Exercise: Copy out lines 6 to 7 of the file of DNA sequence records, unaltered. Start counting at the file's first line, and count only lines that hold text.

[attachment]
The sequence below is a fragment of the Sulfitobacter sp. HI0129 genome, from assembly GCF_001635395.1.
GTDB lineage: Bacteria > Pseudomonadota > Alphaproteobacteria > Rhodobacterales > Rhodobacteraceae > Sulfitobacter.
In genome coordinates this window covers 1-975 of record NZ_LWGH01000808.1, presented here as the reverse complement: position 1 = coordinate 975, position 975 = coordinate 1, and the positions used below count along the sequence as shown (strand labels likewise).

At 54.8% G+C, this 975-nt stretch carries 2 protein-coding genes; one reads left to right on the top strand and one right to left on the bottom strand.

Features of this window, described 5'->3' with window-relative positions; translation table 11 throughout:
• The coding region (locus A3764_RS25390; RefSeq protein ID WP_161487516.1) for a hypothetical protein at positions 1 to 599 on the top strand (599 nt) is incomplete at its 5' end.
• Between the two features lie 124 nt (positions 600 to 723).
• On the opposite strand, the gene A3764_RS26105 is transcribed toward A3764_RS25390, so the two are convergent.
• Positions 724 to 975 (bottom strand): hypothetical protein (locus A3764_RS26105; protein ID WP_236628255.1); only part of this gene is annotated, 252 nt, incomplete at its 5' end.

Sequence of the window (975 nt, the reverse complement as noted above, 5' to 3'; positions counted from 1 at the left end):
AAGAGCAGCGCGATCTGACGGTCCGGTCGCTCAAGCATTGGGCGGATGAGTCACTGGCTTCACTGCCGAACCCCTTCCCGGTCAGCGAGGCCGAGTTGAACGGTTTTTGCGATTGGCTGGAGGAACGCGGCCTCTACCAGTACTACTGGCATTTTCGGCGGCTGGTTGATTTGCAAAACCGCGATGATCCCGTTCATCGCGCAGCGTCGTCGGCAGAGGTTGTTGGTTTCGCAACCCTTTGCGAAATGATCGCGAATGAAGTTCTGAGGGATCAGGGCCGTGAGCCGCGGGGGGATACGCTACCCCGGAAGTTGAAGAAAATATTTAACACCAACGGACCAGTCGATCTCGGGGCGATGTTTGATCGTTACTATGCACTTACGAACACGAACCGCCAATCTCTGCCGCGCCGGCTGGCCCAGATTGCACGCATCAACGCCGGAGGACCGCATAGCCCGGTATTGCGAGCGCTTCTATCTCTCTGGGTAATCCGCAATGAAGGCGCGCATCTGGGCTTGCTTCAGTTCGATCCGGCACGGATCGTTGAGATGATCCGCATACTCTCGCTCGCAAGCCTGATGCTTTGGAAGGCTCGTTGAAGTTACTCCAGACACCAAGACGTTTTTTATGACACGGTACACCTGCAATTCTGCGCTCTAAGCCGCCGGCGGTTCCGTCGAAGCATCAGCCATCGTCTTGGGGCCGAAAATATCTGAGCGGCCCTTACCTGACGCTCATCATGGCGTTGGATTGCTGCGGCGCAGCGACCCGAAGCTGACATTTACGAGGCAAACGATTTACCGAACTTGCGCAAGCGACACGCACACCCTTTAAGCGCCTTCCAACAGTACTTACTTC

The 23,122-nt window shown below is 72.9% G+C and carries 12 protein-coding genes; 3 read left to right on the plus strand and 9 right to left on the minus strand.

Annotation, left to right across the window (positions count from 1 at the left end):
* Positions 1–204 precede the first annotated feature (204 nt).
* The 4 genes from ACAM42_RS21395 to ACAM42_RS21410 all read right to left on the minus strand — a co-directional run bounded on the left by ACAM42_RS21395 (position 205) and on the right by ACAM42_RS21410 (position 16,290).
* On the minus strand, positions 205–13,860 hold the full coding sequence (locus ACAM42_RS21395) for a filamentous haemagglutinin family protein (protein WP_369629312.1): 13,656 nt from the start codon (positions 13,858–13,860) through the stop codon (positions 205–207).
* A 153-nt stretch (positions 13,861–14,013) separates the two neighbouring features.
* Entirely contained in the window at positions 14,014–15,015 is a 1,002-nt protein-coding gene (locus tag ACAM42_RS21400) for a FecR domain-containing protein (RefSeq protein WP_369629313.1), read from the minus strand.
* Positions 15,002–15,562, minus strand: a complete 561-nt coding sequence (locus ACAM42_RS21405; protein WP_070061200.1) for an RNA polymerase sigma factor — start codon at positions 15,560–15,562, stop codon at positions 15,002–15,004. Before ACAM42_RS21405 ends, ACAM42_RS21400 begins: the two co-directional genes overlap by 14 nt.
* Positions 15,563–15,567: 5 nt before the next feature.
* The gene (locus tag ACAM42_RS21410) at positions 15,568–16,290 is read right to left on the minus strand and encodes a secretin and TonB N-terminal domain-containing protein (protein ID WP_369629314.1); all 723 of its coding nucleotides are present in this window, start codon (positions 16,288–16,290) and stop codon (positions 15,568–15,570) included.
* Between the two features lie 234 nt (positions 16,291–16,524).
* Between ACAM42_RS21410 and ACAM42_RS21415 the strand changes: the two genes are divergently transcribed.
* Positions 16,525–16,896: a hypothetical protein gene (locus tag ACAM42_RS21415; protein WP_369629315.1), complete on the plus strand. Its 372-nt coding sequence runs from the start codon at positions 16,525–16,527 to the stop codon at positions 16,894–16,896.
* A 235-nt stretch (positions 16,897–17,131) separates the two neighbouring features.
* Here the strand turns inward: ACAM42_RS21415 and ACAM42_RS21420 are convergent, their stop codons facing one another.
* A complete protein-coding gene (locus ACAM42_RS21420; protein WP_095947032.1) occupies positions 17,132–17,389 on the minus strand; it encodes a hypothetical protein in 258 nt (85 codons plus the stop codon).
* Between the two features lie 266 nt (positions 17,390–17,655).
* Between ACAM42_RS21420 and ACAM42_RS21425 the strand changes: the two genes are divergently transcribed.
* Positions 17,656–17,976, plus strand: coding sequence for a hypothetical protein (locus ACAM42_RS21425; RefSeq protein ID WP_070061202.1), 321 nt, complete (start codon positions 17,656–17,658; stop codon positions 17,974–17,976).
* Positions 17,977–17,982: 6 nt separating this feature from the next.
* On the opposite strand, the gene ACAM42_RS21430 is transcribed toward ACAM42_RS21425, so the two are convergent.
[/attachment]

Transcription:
• The coding region (locus A3764_RS25390; RefSeq protein ID WP_161487516.1) for a hypothetical protein at positions 1 to 599 on the top strand (599 nt) is incomplete at its 5' end.
• Between the two features lie 124 nt (positions 600 to 723).